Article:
Basically, this is about the battle between educators and entertainers specifically when it comes to gaming. This paper argues that the edutainment battleground has expanded to include actors outside formal schooling agencies, namely International Non-Governmental Organizations (INGOs). These actors employ digital games with the aim to educate and activate towards specific social causes. These serious games are viewed to have tremendous potential for behavioral change through their interactive and persuasive aspects. This paper examines serious games deployed by certain prominent INGOs and analyzes the educative aspects of such new media platforms. What is re…

IDEAPLAY: New Media, Society & Change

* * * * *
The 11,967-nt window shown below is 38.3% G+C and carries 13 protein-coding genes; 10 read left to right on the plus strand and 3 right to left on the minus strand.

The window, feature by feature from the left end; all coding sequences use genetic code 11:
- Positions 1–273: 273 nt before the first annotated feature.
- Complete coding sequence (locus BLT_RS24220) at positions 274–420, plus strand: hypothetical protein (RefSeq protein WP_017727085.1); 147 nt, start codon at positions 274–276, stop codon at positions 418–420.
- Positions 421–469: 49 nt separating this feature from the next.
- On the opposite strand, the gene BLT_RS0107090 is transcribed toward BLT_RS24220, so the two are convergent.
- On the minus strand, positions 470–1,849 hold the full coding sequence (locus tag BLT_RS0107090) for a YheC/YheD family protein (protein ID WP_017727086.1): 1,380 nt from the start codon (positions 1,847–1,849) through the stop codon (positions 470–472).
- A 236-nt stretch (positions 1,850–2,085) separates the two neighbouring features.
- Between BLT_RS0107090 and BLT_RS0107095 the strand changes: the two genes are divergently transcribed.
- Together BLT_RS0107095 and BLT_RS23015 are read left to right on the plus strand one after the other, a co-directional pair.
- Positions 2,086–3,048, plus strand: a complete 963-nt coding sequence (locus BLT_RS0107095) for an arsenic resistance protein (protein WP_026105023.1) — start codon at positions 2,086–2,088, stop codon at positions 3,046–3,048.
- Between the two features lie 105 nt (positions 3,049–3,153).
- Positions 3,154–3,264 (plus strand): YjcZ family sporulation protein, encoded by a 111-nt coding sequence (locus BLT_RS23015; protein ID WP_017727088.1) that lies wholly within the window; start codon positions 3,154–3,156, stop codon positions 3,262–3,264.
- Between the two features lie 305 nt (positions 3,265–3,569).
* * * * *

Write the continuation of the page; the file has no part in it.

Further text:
Recently I was invited by the Department of Education at Michigan State University to give a public lecture and some interviews on how people learn to leisure and labor with new technologies in rural India. They did a wonderful job in capturing the interview through their multimedia portal IDEAPLAY, an excellent way to disseminate and share conversations that take place at this department. Below are the links for the interview:
IDEAPLAY: Payal Arora on New Media, Society and Change  PART 1 PART 2 PART 3
PART 4
PART 5
Learning to leisure and labor with new technologies in rural India
There is an intricate relationship between leisure, labor and learning. Much is revealed from eight-months of ethnographic fieldwork on computer-mediated social learning in rural India.  The role of educational institutions against informal learning spaces such as cybercafés in fostering digital engagements is explored. Issues of global knowledge constructions, plagiarism, and collaborative/peer based learning…